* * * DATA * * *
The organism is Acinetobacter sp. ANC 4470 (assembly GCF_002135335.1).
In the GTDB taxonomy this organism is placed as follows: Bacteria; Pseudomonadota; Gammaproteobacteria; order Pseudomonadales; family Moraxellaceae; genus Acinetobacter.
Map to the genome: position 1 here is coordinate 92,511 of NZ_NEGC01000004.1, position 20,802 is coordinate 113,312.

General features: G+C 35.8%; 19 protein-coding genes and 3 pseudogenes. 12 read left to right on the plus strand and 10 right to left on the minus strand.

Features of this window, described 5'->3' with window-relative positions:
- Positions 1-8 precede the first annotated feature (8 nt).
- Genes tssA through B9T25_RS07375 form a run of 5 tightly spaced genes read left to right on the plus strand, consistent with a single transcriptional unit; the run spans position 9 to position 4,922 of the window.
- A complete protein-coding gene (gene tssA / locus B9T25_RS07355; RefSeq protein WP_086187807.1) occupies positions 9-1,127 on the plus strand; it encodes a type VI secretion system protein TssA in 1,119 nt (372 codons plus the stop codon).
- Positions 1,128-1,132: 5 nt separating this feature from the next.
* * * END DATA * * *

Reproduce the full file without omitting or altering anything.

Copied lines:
The organism is Acinetobacter sp. ANC 4470 (assembly GCF_002135335.1).
In the GTDB taxonomy this organism is placed as follows: Bacteria; Pseudomonadota; Gammaproteobacteria; order Pseudomonadales; family Moraxellaceae; genus Acinetobacter.
Map to the genome: position 1 here is coordinate 92,511 of NZ_NEGC01000004.1, position 20,802 is coordinate 113,312.

General features: G+C 35.8%; 19 protein-coding genes and 3 pseudogenes. 12 read left to right on the plus strand and 10 right to left on the minus strand.

Features of this window, described 5'->3' with window-relative positions:
- Positions 1-8 precede the first annotated feature (8 nt).
- Genes tssA through B9T25_RS07375 form a run of 5 tightly spaced genes read left to right on the plus strand, consistent with a single transcriptional unit; the run spans position 9 to position 4,922 of the window.
- A complete protein-coding gene (gene tssA / locus B9T25_RS07355; RefSeq protein WP_086187807.1) occupies positions 9-1,127 on the plus strand; it encodes a type VI secretion system protein TssA in 1,119 nt (372 codons plus the stop codon).
- Positions 1,128-1,132: 5 nt separating this feature from the next.